M.D./Ph.D. Student Finds Link Between Sleep Disorders and Surgical Outcomes

March 23, 2022 | News, Student Success, UToday, Alumni, Medicine and Life Sciences
By Tyrel Linkhorn

Having a sleep disorder, such as insomnia or sleep apnea, significantly increases the risk of complications following spine surgery, according to a new study led by a University of Toledo medical student.

UToledo researchers analyzed the hospital records of nearly 2.2 million Americans who had elective spinal fusion or artificial disk replacement procedures over a seven-year period.


Patients who had previously been diagnosed with a sleep-wake disorder had, on average, longer hospital stays, more postoperative complications, fewer routine discharges and marginally higher rates of death.

The research was published recently in the journal World Neurosurgery.

“Sleep disorders are common and something that often seem innocuous,” said Kathryn Becker, who is also pursuing a Ph.D. at the UToledo College of Medicine and Life Sciences. “However, when we pulled that population out of our study cohort, we saw they had much higher rates of complications in almost every single reported category.”

Spinal fusion is among the most common surgical procedures in the United States, with more than 450,000 performed annually.

Becker and her colleagues noted 22.3% of patients with a documented sleep disorder experienced at least one postoperative complication after their surgery, such as infection, excessive bleeding, problematic blood clots, nonhealing wounds or cardiac issues. In patients without a diagnosed sleep disorder, 17.9% experienced complications.

Those with sleep disorders also were more likely to be discharged to a rehabilitation facility or require home healthcare assistance.

While individuals with sleep disorders are more likely to have additional health issues, Dr. Jason Schroeder, the paper’s senior author, said the differences in surgical outcomes stood out even after adjusting for those comorbidities.

“Even for common medical conditions and procedures, such as sleep-wake cycle disorders and spinal fusion, there remain myriad interrelationships that are not yet well characterized,” said Schroeder, an associate professor of surgery in the UToledo College of Medicine and Life Sciences.

“Working to understand how the risks associated with one condition might affect other medical conditions or procedures is important for surgeons to be able to adequately prepare their patients for the risks and benefits of proposed surgical interventions,” he said. “Risk mitigation and decreasing peri-operative complications are critical parts of modern high-quality, value-based surgical care.”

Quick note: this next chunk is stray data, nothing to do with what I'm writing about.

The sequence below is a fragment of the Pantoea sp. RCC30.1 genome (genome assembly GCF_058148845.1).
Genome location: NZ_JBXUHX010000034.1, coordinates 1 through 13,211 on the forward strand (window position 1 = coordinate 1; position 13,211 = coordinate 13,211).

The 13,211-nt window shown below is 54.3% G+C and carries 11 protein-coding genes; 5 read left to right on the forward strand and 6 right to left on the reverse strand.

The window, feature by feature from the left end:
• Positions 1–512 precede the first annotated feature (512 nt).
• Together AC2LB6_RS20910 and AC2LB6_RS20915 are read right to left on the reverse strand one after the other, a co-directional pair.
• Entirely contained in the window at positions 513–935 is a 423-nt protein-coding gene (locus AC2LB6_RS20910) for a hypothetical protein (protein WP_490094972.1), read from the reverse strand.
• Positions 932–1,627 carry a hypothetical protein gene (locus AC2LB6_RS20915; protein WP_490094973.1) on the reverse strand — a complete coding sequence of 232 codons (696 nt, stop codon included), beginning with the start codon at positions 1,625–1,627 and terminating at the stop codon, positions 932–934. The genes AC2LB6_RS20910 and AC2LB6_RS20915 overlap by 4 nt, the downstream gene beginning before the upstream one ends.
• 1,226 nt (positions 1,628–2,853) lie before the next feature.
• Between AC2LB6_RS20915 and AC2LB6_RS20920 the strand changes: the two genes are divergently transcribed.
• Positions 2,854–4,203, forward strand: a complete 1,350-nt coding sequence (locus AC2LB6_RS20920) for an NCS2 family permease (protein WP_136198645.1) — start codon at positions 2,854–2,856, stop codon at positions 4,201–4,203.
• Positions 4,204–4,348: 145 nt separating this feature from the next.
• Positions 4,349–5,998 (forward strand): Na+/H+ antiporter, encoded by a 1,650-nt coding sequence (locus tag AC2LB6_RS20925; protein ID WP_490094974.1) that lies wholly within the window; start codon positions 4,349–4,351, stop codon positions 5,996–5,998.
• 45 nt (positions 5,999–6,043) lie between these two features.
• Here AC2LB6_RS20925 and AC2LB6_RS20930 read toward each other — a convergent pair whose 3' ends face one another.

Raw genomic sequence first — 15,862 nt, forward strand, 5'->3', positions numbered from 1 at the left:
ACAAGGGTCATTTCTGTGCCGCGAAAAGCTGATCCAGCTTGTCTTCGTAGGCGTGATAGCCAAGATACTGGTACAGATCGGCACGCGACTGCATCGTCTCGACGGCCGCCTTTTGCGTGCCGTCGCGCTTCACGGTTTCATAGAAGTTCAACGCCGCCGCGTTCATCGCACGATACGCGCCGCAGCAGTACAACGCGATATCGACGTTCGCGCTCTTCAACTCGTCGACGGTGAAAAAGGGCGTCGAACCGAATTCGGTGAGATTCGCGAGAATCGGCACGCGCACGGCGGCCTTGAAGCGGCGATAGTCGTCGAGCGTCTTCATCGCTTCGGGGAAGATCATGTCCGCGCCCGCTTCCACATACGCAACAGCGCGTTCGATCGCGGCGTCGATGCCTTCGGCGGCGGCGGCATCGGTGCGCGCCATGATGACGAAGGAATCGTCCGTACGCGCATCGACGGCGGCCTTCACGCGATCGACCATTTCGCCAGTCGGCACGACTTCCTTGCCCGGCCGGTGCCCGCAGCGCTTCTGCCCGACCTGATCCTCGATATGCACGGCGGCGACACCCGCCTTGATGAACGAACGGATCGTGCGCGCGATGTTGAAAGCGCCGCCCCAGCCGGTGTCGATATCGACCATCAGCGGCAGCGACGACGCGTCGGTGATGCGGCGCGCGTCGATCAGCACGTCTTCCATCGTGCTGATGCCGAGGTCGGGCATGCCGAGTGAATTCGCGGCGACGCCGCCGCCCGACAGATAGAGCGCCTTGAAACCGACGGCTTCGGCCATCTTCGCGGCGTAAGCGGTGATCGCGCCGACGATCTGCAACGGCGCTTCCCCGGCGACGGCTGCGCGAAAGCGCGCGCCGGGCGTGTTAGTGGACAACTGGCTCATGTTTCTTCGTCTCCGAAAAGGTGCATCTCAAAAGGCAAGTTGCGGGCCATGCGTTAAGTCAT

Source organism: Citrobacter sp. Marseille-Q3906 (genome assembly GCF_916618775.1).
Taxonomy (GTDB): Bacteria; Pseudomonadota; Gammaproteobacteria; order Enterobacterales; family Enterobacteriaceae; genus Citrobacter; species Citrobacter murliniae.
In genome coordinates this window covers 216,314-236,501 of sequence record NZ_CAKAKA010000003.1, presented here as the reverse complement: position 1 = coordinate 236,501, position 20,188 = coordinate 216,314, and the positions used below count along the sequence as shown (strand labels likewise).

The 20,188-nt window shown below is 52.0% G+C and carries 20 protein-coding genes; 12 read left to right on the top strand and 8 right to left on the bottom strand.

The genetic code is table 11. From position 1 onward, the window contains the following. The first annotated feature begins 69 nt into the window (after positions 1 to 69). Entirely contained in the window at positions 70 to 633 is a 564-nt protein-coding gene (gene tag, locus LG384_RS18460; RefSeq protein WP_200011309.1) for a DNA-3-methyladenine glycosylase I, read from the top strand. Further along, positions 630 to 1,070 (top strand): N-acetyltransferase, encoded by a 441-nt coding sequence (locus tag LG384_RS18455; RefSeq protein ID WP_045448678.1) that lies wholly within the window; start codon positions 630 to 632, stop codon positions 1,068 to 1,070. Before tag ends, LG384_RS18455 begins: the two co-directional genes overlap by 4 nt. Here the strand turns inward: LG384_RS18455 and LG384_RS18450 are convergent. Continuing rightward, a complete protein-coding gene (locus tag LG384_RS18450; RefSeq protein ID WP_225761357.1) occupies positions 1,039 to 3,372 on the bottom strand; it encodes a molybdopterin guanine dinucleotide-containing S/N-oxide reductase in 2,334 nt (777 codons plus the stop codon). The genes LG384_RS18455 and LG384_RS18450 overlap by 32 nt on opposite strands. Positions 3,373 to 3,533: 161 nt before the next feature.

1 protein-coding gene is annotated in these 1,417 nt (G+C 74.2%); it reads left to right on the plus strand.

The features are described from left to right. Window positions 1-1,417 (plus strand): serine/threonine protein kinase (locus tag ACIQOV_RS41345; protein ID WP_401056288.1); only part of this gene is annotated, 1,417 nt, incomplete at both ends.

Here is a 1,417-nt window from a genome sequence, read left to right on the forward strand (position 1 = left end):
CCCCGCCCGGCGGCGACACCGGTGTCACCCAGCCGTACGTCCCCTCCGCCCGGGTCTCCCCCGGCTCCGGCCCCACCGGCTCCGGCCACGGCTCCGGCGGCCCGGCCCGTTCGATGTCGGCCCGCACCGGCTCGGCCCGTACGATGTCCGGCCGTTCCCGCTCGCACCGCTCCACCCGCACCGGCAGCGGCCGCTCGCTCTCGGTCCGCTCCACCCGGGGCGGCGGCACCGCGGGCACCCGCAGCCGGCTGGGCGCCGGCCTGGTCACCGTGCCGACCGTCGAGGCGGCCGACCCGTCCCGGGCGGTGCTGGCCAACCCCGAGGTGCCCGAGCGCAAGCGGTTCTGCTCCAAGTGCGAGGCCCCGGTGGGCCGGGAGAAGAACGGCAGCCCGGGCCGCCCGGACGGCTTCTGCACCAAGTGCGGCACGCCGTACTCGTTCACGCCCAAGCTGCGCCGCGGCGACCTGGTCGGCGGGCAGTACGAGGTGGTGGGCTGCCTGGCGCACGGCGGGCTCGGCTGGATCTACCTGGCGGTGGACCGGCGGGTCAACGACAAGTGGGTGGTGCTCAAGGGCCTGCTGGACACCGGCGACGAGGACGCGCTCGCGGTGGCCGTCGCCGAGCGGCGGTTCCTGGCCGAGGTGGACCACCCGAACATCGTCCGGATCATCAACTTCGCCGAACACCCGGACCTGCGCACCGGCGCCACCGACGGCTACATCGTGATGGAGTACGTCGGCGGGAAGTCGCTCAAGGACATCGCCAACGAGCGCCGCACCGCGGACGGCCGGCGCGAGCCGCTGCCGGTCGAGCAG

Sleep-wake disorders cover a broad range of more than 100 chronic disruptions to sleep, including sleep apnea, restless leg syndrome, narcolepsy and insomnia. They affect a significant number of Americans —  the prevalence is estimated to be as high as 30% among adults — but are believed to be widely underdiagnosed.

Earlier research has suggested that poor sleep ahead of a surgical procedure can cause higher levels of post-surgical pain, more complications and longer hospital stays, but the specific link between sleep disorders and spinal surgery outcomes has not previously been well-studied.

Becker, who is pursuing her doctorate in cancer biology and has a particular interest in brain cancer, elected to dive into the topic when UToledo’s research labs were idled in the early days of the pandemic.

“I’ve noticed sleep-wake disorders have started to receive more attention within the biomedical academic sphere, and I think it’s also something that a lot of people can relate to — probably even more so in the context of the pandemic,” she said. “Sleep is a challenge for a lot of people.”

It’s important to note that the study’s findings did not show sleep disorders as the most significant risk factor for complications in patients undergoing spine surgery; however, they may be among those more easily addressed.

“Spine surgery is predominantly an elective procedure,” Becker said. “That gives a lot of room to delay the surgery and in the meantime incorporate things that might be able to mitigate the risks associated with a sleep-wake disorder. The more risk factors we can identify, the more we can make attempts to address those and ensure better patient outcomes.”

Becker said she hopes her study can serve as a jumping-off point for further research looking at a connection between sleep-wake disorders and other, less common neurosurgical procedures.

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